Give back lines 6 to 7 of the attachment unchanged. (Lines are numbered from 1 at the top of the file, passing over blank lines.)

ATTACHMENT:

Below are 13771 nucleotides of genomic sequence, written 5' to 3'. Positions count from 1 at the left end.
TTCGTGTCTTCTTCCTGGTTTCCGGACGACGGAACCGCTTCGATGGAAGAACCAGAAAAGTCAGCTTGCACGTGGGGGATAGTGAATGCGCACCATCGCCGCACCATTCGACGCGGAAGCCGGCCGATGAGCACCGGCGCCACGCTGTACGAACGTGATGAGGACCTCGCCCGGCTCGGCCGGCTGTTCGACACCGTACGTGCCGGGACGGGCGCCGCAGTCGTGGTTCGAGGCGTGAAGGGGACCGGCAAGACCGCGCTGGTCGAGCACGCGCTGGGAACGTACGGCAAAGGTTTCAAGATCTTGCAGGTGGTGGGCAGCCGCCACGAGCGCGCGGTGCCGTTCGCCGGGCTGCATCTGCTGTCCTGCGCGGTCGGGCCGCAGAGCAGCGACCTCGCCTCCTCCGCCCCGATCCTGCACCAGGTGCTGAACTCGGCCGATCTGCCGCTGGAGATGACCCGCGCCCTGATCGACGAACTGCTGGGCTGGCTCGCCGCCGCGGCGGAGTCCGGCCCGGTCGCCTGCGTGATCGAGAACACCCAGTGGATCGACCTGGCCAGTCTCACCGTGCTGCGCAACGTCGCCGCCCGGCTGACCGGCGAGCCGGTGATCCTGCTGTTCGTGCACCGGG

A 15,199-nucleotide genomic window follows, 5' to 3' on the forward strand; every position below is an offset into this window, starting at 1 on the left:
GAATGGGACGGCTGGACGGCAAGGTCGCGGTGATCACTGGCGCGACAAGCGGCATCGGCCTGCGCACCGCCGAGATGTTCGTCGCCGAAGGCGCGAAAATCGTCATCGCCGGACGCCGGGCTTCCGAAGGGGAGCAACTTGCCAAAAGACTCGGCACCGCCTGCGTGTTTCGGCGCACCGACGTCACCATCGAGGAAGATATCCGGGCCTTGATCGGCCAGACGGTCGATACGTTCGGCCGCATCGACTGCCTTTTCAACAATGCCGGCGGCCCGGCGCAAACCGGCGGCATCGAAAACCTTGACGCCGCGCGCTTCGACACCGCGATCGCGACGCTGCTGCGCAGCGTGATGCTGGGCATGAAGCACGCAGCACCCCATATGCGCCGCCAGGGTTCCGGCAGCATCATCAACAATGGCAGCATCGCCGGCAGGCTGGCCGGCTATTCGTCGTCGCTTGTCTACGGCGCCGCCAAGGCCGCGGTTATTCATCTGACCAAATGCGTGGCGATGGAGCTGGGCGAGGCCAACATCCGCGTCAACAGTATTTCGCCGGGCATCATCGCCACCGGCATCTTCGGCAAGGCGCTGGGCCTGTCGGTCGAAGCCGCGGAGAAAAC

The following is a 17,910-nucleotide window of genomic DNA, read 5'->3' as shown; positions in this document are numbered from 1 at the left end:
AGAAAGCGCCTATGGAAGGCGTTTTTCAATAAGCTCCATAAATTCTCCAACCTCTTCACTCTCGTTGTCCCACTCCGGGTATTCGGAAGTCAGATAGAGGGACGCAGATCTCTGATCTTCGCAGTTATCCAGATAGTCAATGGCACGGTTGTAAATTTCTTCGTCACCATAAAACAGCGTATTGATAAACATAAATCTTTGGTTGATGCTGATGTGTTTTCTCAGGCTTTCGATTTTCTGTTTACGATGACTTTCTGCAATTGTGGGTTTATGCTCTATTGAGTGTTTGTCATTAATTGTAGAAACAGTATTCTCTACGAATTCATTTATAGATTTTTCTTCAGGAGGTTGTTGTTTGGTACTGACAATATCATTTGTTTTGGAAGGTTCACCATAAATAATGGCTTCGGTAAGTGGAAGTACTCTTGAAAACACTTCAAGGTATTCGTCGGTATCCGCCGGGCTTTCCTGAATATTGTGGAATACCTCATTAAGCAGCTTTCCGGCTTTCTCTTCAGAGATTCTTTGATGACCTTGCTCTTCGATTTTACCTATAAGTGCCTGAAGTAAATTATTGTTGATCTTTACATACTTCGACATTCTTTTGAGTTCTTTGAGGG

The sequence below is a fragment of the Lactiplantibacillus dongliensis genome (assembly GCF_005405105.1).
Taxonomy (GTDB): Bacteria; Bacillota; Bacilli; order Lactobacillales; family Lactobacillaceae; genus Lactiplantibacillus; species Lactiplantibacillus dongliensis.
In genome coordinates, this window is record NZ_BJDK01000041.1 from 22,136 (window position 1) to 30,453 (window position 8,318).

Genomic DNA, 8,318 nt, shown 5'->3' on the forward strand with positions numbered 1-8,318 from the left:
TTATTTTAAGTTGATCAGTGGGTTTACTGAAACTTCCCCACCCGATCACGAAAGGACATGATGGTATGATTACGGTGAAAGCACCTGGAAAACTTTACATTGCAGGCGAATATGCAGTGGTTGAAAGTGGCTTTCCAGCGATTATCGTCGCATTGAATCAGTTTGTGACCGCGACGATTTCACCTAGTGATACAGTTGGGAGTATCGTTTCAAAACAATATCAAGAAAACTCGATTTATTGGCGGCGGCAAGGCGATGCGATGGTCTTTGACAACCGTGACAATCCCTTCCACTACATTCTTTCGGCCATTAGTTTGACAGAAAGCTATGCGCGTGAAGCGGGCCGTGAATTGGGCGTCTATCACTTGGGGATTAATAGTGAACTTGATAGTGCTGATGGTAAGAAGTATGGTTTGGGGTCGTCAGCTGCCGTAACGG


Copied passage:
AGAAAGCGCCTATGGAAGGCGTTTTTCAATAAGCTCCATAAATTCTCCAACCTCTTCACTCTCGTTGTCCCACTCCGGGTATTCGGAAGTCAGATAGAGGGACGCAGATCTCTGATCTTCGCAGTTATCCAGATAGTCAATGGCACGGTTGTAAATTTCTTCGTCACCATAAAACAGCGTATTGATAAACATAAATCTTTGGTTGATGCTGATGTGTTTTCTCAGGCTTTCGATTTTCTGTTTACGATGACTTTCTGCAATTGTGGGTTTATGCTCTATTGAGTGTTTGTCATTAATTGTAGAAACAGTATTCTCTACGAATTCATTTATAGATTTTTCTTCAGGAGGTTGTTGTTTGGTACTGACAATATCATTTGTTTTGGAAGGTTCACCATAAATAATGGCTTCGGTAAGTGGAAGTACTCTTGAAAACACTTCAAGGTATTCGTCGGTATCCGCCGGGCTTTCCTGAATATTGTGGAATACCTCATTAAGCAGCTTTCCGGCTTTCTCTTCAGAGATTCTTTGATGACCTTGCTCTTCGATTTTACCTATAAGTGCCTGAAGTAAATTATTGTTGATCTTTACATACTTCGACATTCTTTTGAGTTCTTTGAGGG

The sequence below is a fragment of the Lactiplantibacillus dongliensis genome (assembly GCF_005405105.1).